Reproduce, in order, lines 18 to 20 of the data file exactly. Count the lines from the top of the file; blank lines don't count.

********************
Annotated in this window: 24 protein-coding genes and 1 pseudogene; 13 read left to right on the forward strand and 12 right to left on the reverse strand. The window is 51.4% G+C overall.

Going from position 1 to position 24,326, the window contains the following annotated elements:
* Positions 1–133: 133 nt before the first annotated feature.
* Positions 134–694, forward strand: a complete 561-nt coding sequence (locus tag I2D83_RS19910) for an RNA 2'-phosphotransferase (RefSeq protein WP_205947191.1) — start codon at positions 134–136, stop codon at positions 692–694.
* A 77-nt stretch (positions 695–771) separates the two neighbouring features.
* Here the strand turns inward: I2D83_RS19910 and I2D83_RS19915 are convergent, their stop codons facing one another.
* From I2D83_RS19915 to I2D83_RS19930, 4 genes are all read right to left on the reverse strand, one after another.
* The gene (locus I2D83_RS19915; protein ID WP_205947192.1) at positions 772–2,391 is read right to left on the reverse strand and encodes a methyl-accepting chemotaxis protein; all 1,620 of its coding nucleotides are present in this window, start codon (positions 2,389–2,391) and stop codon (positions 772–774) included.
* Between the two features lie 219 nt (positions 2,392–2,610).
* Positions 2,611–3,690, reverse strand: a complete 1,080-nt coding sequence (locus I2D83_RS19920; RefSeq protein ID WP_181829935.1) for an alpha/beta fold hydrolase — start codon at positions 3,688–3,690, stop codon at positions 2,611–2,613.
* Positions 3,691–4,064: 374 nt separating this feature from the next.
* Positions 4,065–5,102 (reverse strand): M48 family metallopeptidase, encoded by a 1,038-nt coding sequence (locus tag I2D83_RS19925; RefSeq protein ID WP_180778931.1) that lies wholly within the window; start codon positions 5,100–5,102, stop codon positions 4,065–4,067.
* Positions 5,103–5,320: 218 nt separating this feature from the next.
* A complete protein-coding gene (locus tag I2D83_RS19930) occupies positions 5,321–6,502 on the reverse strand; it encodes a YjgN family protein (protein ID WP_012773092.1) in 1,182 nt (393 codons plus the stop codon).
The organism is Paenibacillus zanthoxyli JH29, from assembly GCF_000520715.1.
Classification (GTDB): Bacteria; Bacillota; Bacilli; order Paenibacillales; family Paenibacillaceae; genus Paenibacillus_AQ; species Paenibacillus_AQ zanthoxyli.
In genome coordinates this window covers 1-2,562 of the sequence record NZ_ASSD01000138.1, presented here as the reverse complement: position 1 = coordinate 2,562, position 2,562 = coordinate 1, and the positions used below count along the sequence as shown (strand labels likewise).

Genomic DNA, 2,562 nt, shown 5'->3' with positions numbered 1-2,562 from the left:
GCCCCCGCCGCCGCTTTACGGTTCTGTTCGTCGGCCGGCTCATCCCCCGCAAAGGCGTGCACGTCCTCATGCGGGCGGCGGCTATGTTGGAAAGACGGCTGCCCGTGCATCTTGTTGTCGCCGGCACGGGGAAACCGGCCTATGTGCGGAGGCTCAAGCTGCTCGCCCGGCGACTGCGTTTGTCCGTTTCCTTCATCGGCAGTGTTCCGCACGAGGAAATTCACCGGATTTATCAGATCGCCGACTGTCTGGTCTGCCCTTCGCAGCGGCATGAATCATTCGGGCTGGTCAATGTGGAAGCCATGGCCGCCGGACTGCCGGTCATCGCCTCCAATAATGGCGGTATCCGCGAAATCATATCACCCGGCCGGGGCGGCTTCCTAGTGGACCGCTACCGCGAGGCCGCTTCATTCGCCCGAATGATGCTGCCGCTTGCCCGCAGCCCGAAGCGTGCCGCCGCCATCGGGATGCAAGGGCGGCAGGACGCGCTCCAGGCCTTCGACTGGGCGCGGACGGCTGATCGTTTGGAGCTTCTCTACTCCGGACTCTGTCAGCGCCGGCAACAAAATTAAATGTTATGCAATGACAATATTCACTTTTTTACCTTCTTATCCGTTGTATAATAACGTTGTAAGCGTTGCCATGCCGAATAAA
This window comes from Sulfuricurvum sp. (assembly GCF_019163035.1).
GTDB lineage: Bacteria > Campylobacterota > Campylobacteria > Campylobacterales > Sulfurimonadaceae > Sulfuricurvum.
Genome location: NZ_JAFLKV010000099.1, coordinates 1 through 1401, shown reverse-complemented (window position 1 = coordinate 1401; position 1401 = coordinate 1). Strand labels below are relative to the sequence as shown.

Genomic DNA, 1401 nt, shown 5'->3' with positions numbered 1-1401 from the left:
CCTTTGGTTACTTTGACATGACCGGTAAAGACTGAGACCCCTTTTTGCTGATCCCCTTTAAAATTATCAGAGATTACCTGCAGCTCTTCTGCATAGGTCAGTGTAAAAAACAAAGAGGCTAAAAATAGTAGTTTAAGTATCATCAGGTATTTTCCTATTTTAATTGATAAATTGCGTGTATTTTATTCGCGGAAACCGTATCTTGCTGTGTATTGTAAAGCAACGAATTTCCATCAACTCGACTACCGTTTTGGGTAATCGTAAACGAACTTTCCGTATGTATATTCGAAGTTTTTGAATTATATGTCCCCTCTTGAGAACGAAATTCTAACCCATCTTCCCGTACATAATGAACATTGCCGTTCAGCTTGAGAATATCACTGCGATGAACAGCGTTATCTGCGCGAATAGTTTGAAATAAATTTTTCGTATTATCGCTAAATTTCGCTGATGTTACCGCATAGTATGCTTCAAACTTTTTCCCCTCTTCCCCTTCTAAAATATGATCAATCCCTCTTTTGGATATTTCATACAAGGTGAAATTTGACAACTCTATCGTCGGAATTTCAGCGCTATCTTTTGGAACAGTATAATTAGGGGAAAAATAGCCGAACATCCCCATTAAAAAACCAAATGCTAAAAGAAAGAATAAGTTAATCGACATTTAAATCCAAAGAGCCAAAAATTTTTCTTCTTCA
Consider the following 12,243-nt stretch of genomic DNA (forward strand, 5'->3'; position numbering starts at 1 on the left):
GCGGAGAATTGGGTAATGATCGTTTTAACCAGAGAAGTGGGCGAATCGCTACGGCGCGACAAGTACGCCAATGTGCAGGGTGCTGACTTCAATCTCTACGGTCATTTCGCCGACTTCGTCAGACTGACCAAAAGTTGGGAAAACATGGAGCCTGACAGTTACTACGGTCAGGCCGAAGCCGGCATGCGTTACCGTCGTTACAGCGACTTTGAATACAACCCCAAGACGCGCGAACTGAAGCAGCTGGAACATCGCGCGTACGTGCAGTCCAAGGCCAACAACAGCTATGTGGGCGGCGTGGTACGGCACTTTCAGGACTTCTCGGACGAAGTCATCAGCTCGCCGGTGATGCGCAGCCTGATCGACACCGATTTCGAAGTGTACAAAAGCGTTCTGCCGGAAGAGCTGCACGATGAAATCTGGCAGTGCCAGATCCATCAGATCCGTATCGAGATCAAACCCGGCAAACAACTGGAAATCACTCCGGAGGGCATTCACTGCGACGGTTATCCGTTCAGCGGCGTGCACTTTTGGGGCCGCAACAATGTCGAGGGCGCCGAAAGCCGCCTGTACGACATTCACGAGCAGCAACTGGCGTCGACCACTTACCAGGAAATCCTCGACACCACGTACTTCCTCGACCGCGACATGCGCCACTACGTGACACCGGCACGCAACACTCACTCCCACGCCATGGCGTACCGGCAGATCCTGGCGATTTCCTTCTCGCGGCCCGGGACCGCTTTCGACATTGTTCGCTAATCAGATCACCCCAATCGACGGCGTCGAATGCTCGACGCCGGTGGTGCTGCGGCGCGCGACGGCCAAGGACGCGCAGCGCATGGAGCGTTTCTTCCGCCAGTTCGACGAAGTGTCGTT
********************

Genomic DNA, 2,562 nt, shown 5'->3' with positions numbered 1-2,562 from the left:
GCCCCCGCCGCCGCTTTACGGTTCTGTTCGTCGGCCGGCTCATCCCCCGCAAAGGCGTGCACGTCCTCATGCGGGCGGCGGCTATGTTGGAAAGACGGCTGCCCGTGCATCTTGTTGTCGCCGGCACGGGGAAACCGGCCTATGTGCGGAGGCTCAAGCTGCTCGCCCGGCGACTGCGTTTGTCCGTTTCCTTCATCGGCAGTGTTCCGCACGAGGAAATTCACCGGATTTATCAGATCGCCGACTGTCTGGTCTGCCCTTCGCAGCGGCATGAATCATTCGGGCTGGTCAATGTGGAAGCCATGGCCGCCGGACTGCCGGTCATCGCCTCCAATAATGGCGGTATCCGCGAAATCATATCACCCGGCCGGGGCGGCTTCCTAGTGGACCGCTACCGCGAGGCCGCTTCATTCGCCCGAATGATGCTGCCGCTTGCCCGCAGCCCGAAGCGTGCCGCCGCCATCGGGATGCAAGGGCGGCAGGACGCGCTCCAGGCCTTCGACTGGGCGCGGACGGCTGATCGTTTGGAGCTTCTCTACTCCGGACTCTGTCAGCGCCGGCAACAAAATTAAATGTTATGCAATGACAATATTCACTTTTTTACCTTCTTATCCGTTGTATAATAACGTTGTAAGCGTTGCCATGCCGAATAAA
This window comes from Sulfuricurvum sp. (assembly GCF_019163035.1).